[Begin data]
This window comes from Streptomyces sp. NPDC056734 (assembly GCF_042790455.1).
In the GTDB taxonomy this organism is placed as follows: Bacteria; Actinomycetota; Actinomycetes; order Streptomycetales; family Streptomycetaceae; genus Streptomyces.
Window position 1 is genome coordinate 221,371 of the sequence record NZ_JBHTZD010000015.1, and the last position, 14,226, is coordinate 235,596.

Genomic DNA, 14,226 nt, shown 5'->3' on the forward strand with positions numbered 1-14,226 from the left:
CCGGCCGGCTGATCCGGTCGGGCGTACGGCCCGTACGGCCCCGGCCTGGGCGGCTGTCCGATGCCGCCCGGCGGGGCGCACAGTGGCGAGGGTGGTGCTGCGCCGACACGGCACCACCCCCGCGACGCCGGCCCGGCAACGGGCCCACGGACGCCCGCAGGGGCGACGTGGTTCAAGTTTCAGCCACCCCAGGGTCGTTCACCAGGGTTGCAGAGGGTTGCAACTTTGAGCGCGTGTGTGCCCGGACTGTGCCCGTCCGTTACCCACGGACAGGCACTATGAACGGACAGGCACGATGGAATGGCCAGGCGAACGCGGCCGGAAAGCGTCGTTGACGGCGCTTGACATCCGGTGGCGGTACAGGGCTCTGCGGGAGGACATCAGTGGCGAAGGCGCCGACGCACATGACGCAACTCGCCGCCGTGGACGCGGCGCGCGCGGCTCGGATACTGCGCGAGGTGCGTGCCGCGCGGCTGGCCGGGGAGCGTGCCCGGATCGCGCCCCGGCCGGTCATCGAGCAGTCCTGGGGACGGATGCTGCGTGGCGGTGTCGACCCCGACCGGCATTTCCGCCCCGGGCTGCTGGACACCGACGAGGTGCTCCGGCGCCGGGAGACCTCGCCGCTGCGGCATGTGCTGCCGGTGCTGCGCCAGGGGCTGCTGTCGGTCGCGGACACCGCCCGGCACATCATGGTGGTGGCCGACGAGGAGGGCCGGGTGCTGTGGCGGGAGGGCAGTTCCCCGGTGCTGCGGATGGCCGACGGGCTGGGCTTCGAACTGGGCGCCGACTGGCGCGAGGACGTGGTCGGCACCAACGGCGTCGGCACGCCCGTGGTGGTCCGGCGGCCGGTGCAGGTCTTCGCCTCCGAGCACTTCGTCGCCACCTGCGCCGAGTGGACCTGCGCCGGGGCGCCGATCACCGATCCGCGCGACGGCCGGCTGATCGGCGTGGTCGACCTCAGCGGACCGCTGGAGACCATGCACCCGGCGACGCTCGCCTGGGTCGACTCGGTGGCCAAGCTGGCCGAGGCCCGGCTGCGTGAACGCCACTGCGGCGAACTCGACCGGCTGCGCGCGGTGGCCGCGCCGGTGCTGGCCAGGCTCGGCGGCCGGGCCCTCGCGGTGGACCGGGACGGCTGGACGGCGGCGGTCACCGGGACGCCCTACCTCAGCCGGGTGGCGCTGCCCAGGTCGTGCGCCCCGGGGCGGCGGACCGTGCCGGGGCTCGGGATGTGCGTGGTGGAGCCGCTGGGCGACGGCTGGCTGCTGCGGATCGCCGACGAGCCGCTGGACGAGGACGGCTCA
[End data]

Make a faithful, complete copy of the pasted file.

This window comes from Streptomyces sp. NPDC056734 (assembly GCF_042790455.1).
In the GTDB taxonomy this organism is placed as follows: Bacteria; Actinomycetota; Actinomycetes; order Streptomycetales; family Streptomycetaceae; genus Streptomyces.
Window position 1 is genome coordinate 221,371 of the sequence record NZ_JBHTZD010000015.1, and the last position, 14,226, is coordinate 235,596.

Genomic DNA, 14,226 nt, shown 5'->3' on the forward strand with positions numbered 1-14,226 from the left:
CCGGCCGGCTGATCCGGTCGGGCGTACGGCCCGTACGGCCCCGGCCTGGGCGGCTGTCCGATGCCGCCCGGCGGGGCGCACAGTGGCGAGGGTGGTGCTGCGCCGACACGGCACCACCCCCGCGACGCCGGCCCGGCAACGGGCCCACGGACGCCCGCAGGGGCGACGTGGTTCAAGTTTCAGCCACCCCAGGGTCGTTCACCAGGGTTGCAGAGGGTTGCAACTTTGAGCGCGTGTGTGCCCGGACTGTGCCCGTCCGTTACCCACGGACAGGCACTATGAACGGACAGGCACGATGGAATGGCCAGGCGAACGCGGCCGGAAAGCGTCGTTGACGGCGCTTGACATCCGGTGGCGGTACAGGGCTCTGCGGGAGGACATCAGTGGCGAAGGCGCCGACGCACATGACGCAACTCGCCGCCGTGGACGCGGCGCGCGCGGCTCGGATACTGCGCGAGGTGCGTGCCGCGCGGCTGGCCGGGGAGCGTGCCCGGATCGCGCCCCGGCCGGTCATCGAGCAGTCCTGGGGACGGATGCTGCGTGGCGGTGTCGACCCCGACCGGCATTTCCGCCCCGGGCTGCTGGACACCGACGAGGTGCTCCGGCGCCGGGAGACCTCGCCGCTGCGGCATGTGCTGCCGGTGCTGCGCCAGGGGCTGCTGTCGGTCGCGGACACCGCCCGGCACATCATGGTGGTGGCCGACGAGGAGGGCCGGGTGCTGTGGCGGGAGGGCAGTTCCCCGGTGCTGCGGATGGCCGACGGGCTGGGCTTCGAACTGGGCGCCGACTGGCGCGAGGACGTGGTCGGCACCAACGGCGTCGGCACGCCCGTGGTGGTCCGGCGGCCGGTGCAGGTCTTCGCCTCCGAGCACTTCGTCGCCACCTGCGCCGAGTGGACCTGCGCCGGGGCGCCGATCACCGATCCGCGCGACGGCCGGCTGATCGGCGTGGTCGACCTCAGCGGACCGCTGGAGACCATGCACCCGGCGACGCTCGCCTGGGTCGACTCGGTGGCCAAGCTGGCCGAGGCCCGGCTGCGTGAACGCCACTGCGGCGAACTCGACCGGCTGCGCGCGGTGGCCGCGCCGGTGCTGGCCAGGCTCGGCGGCCGGGCCCTCGCGGTGGACCGGGACGGCTGGACGGCGGCGGTCACCGGGACGCCCTACCTCAGCCGGGTGGCGCTGCCCAGGTCGTGCGCCCCGGGGCGGCGGACCGTGCCGGGGCTCGGGATGTGCGTGGTGGAGCCGCTGGGCGACGGCTGGCTGCTGCGGATCGCCGACGAGCCGCTGGACGAGGACGGCTCA